Renzo Piano's design vision for the Academy Museum will revitalize the historic Wilshire May Company building, weave it back into the fabric of the city, and create a coherent arts campus that seamlessly connects with LACMA. Their design for the Academy Museum fully restores the historical Wilshire and Fairfax street-front facades and includes a soaring spherical addition at the northern end of the original building. Designed to represent the marriage of art and technology, the addition will house the Museum's state-of-the-art premiere-sized theater as well as a spectacular roof terrace with expansive views of the city.
"The design for the museum will finally enable this wonderful building to be animated and contribute to the city after sitting underutilized for so long. I am very inspired by the Academy's mission, and the idea of the arts and sciences working together to create films. Our design will preserve the Wilshire May Company building's historic public profile while simultaneously signaling that the building is taking on a new life—a life that celebrates both the industry and art form that this city created and gave to the world."
Restoring & Preserving the Wilshire May Company Building
The Academy Museum of Motion Pictures will reimagine one of Los Angeles' most iconic and important landmarks—the celebrated Wilshire May Company building.
Opened in 1939 and designed by Albert C. Martin and Samuel A. Marx, this landmark was once one of Los Angeles' leading department stores. Its prominent cylindrical gold tower signaled the western entrance to the Miracle Mile shopping district. In 1946, a northern annex, also designed by Martin and Marx, was added to the Wilshire May Company building.
The façade of the original Wilshire May Company building is a perfect example of the Streamline Moderne style of architecture that emerged during the 1930s. This architectural style emphasized aerodynamic elegance, curving forms, long horizontal lines, and the simplifying of Art Deco ornamentation.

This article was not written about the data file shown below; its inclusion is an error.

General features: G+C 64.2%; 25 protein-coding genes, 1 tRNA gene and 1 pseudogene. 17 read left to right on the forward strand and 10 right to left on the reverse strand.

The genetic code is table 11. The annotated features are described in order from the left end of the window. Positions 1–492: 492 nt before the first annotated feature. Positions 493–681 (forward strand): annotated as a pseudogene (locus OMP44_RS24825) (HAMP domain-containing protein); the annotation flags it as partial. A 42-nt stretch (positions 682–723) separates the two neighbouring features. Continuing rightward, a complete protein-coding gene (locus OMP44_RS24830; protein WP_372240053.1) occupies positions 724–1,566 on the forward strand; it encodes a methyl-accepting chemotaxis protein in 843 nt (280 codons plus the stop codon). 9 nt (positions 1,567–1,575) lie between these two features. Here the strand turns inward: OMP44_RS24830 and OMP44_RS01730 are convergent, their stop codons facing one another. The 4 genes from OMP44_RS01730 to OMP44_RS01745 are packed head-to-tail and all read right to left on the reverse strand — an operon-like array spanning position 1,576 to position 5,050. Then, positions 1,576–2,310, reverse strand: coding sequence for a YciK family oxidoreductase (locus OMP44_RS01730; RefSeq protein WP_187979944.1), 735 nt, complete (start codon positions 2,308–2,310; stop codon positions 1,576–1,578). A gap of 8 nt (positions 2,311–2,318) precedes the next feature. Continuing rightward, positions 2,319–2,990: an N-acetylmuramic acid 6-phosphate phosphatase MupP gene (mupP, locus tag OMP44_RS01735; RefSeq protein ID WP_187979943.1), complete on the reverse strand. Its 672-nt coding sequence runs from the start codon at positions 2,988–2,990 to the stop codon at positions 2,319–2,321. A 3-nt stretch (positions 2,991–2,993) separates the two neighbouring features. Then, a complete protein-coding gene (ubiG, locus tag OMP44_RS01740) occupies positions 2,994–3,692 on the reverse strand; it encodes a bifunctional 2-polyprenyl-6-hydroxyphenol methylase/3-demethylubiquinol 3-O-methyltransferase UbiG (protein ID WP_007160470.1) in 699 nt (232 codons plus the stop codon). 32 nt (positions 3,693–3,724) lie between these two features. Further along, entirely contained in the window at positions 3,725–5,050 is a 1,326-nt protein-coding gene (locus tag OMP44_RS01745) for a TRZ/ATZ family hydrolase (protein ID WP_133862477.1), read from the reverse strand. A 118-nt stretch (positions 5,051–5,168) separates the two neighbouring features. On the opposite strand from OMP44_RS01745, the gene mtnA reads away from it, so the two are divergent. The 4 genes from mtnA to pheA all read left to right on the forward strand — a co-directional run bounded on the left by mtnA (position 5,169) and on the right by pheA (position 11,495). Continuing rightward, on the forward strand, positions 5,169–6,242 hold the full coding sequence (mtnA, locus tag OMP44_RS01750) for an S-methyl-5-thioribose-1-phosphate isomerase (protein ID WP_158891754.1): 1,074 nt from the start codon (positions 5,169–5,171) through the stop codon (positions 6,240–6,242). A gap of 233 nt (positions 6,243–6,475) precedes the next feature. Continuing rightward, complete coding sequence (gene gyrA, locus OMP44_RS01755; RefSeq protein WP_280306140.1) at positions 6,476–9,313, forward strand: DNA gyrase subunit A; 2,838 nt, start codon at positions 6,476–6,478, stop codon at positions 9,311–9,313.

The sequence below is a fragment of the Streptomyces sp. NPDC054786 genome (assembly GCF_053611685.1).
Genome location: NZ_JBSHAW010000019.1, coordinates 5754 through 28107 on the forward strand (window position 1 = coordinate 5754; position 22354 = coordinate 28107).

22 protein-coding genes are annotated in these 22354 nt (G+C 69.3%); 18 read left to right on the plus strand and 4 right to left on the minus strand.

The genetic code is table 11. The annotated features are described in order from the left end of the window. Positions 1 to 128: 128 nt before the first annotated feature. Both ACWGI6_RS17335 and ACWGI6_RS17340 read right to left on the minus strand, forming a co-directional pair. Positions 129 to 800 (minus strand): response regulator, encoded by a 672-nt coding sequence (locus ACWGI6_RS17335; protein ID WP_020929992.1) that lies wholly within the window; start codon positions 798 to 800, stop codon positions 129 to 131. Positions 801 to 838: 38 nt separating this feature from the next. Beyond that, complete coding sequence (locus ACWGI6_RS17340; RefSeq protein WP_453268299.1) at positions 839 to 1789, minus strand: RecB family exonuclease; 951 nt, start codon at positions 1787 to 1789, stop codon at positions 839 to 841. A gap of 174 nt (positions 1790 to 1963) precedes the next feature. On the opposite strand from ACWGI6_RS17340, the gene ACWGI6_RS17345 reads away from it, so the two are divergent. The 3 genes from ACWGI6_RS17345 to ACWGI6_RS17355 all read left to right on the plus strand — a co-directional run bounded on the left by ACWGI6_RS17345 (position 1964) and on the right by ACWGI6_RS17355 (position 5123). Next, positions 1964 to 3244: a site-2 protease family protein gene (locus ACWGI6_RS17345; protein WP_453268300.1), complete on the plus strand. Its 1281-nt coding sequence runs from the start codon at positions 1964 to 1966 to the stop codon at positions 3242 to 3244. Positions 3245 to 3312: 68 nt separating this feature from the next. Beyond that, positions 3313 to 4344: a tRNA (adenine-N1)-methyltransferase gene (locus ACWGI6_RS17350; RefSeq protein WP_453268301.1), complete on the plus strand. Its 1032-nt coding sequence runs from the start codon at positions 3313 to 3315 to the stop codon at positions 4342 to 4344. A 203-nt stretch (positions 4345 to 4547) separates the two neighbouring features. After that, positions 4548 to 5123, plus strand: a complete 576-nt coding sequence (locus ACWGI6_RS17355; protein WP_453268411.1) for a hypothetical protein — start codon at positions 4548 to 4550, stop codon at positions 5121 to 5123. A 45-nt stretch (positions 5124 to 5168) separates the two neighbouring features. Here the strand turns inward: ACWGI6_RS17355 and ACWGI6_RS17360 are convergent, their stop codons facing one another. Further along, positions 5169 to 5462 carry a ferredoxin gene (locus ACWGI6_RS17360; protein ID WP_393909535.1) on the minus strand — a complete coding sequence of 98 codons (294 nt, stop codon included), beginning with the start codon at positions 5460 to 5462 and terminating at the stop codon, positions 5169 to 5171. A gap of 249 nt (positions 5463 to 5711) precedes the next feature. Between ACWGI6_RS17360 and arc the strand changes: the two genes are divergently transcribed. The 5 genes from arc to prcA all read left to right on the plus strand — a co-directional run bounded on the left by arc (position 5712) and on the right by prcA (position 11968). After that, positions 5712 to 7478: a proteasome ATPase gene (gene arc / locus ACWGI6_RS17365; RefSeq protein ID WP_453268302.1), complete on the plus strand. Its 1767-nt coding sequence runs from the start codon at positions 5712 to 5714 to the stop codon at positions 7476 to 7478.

The design of Streamline Moderne buildings conveyed movement and innovation and drew inspiration from the industrial, scientific, and technological innovations of the time: modern age transportation modes such as airplanes, trains, and ocean liners, and cost-effective industrial materials like glass, cement, and steel.
In 1992, the original façade of the Wilshire May Company building was designated a City of Los Angeles Historic-Cultural Monument (#566). The Academy Museum of Motion Pictures will serve as a vital preservation and adaptive reuse initiative that will restore the façade to its Streamline Moderne splendor.
The Academy has a history of building preservation and adaptive reuse projects.
The Fairbanks Center for Motion Picture Study, home of the Margaret Herrick Library in Beverly Hills, is a restored, refurbished and expanded Spanish-Romanesque building that originally housed the City of Beverly Hills Water Treatment Plant No. 1. Built in 1927, the building was abandoned in 1976 when Beverly Hills began to purchase its water from the Los Angeles Metropolitan Water District. In March of 1988, the City of Beverly Hills accepted a proposal by the Academy that the Waterworks be restored to house the Library and the Academy Film Archive. Work on the 40,000 square-foot building was completed over the next two years, and it reopened in January 1991.
The Academy also restored the former Don Lee Mutual Broadcast Building, the oldest surviving studio building designed for television and radio broadcasting, located in the heart of Hollywood at the corner of Vine and Fountain. Built in 1947 and designed by Claude Beelman and Herman Spacker, the Late Moderne style building was rehabilitated in 2001 by the Academy and is now home to the 286-seat Dunn Theater, and several Academy departments, including the Academy Film Archive, the Science and Technology Council, and the Grants and Nicholl Fellowship programs.